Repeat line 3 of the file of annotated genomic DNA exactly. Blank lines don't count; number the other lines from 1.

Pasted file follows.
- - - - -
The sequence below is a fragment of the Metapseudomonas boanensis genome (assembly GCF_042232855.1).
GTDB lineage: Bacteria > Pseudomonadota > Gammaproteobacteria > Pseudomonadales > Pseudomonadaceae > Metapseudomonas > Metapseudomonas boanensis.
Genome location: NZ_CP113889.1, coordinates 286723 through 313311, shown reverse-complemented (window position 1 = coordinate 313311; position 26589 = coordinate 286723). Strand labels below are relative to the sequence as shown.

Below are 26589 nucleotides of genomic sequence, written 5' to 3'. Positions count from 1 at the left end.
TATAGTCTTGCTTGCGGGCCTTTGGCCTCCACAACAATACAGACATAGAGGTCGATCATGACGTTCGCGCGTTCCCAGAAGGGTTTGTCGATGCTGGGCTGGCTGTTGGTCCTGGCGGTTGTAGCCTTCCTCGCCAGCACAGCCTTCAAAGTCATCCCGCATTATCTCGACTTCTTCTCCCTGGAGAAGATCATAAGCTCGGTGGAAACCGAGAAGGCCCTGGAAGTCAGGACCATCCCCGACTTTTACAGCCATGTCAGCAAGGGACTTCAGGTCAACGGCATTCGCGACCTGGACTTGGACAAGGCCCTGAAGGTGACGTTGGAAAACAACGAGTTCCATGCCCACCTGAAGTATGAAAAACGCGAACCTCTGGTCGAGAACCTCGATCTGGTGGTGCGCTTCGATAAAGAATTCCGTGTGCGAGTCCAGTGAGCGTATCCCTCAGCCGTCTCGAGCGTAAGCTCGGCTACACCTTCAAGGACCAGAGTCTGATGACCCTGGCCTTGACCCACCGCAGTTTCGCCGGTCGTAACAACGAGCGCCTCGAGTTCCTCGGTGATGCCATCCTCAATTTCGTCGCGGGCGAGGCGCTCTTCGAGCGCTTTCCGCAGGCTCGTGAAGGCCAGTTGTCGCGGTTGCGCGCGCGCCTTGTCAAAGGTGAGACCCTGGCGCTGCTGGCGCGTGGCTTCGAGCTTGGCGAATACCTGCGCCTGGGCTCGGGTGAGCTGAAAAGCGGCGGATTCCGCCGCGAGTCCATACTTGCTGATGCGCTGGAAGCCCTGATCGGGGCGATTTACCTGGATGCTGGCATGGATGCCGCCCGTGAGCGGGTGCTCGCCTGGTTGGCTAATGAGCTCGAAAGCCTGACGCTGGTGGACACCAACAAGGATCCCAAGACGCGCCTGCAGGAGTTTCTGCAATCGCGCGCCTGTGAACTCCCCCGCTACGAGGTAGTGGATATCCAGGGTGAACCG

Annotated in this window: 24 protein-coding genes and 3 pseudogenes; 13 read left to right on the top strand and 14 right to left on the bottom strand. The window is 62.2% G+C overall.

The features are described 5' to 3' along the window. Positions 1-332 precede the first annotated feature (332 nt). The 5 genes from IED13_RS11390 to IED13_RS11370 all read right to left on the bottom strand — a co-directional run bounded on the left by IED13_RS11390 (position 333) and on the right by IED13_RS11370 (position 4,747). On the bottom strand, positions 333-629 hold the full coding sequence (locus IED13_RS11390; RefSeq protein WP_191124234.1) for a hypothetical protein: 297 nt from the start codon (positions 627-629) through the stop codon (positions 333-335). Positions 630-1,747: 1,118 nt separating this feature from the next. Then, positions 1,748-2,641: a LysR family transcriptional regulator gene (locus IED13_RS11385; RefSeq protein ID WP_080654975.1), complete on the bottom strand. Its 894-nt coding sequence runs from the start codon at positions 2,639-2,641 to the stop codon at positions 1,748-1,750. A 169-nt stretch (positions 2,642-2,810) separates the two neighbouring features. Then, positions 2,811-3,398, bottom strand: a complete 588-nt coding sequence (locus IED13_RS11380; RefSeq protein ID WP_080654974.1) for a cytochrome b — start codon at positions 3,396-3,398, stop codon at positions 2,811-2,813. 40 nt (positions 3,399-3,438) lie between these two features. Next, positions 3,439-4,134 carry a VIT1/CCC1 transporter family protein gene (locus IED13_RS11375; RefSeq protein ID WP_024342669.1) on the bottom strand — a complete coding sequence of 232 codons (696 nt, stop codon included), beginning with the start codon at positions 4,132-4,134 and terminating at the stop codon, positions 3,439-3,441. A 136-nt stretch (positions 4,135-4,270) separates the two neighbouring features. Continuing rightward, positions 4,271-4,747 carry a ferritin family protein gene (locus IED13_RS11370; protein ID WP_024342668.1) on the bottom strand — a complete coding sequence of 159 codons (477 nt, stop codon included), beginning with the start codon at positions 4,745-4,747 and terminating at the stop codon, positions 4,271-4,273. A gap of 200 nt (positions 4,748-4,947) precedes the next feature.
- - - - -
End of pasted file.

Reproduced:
Genome location: NZ_CP113889.1, coordinates 286723 through 313311, shown reverse-complemented (window position 1 = coordinate 313311; position 26589 = coordinate 286723). Strand labels below are relative to the sequence as shown.